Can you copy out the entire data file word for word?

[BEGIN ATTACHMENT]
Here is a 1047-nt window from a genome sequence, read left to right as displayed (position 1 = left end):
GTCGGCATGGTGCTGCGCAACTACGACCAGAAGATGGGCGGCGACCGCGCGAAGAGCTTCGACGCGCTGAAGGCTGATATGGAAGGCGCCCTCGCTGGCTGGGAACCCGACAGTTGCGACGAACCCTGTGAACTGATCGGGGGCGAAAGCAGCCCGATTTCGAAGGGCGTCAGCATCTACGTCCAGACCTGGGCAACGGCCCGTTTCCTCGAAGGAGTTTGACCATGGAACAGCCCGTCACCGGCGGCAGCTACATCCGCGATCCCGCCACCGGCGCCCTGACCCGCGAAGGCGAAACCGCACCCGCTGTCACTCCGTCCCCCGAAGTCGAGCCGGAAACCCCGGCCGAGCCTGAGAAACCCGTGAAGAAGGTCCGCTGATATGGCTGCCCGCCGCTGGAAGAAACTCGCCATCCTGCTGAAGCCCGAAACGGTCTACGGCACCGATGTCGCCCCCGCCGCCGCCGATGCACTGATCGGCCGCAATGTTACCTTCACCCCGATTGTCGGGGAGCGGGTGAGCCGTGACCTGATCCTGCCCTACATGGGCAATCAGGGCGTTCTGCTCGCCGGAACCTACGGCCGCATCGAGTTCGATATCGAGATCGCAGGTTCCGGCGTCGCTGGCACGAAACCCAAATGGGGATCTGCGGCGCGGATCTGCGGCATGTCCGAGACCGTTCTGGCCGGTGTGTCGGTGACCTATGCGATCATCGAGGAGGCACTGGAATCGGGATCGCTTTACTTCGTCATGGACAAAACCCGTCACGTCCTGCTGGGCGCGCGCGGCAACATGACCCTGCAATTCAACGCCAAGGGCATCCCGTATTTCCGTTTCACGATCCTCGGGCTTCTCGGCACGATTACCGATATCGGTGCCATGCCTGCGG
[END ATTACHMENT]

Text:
Here is a 1047-nt window from a genome sequence, read left to right as displayed (position 1 = left end):
GTCGGCATGGTGCTGCGCAACTACGACCAGAAGATGGGCGGCGACCGCGCGAAGAGCTTCGACGCGCTGAAGGCTGATATGGAAGGCGCCCTCGCTGGCTGGGAACCCGACAGTTGCGACGAACCCTGTGAACTGATCGGGGGCGAAAGCAGCCCGATTTCGAAGGGCGTCAGCATCTACGTCCAGACCTGGGCAACGGCCCGTTTCCTCGAAGGAGTTTGACCATGGAACAGCCCGTCACCGGCGGCAGCTACATCCGCGATCCCGCCACCGGCGCCCTGACCCGCGAAGGCGAAACCGCACCCGCTGTCACTCCGTCCCCCGAAGTCGAGCCGGAAACCCCGGCCGAGCCTGAGAAACCCGTGAAGAAGGTCCGCTGATATGGCTGCCCGCCGCTGGAAGAAACTCGCCATCCTGCTGAAGCCCGAAACGGTCTACGGCACCGATGTCGCCCCCGCCGCCGCCGATGCACTGATCGGCCGCAATGTTACCTTCACCCCGATTGTCGGGGAGCGGGTGAGCCGTGACCTGATCCTGCCCTACATGGGCAATCAGGGCGTTCTGCTCGCCGGAACCTACGGCCGCATCGAGTTCGATATCGAGATCGCAGGTTCCGGCGTCGCTGGCACGAAACCCAAATGGGGATCTGCGGCGCGGATCTGCGGCATGTCCGAGACCGTTCTGGCCGGTGTGTCGGTGACCTATGCGATCATCGAGGAGGCACTGGAATCGGGATCGCTTTACTTCGTCATGGACAAAACCCGTCACGTCCTGCTGGGCGCGCGCGGCAACATGACCCTGCAATTCAACGCCAAGGGCATCCCGTATTTCCGTTTCACGATCCTCGGGCTTCTCGGCACGATTACCGATATCGGTGCCATGCCTGCGG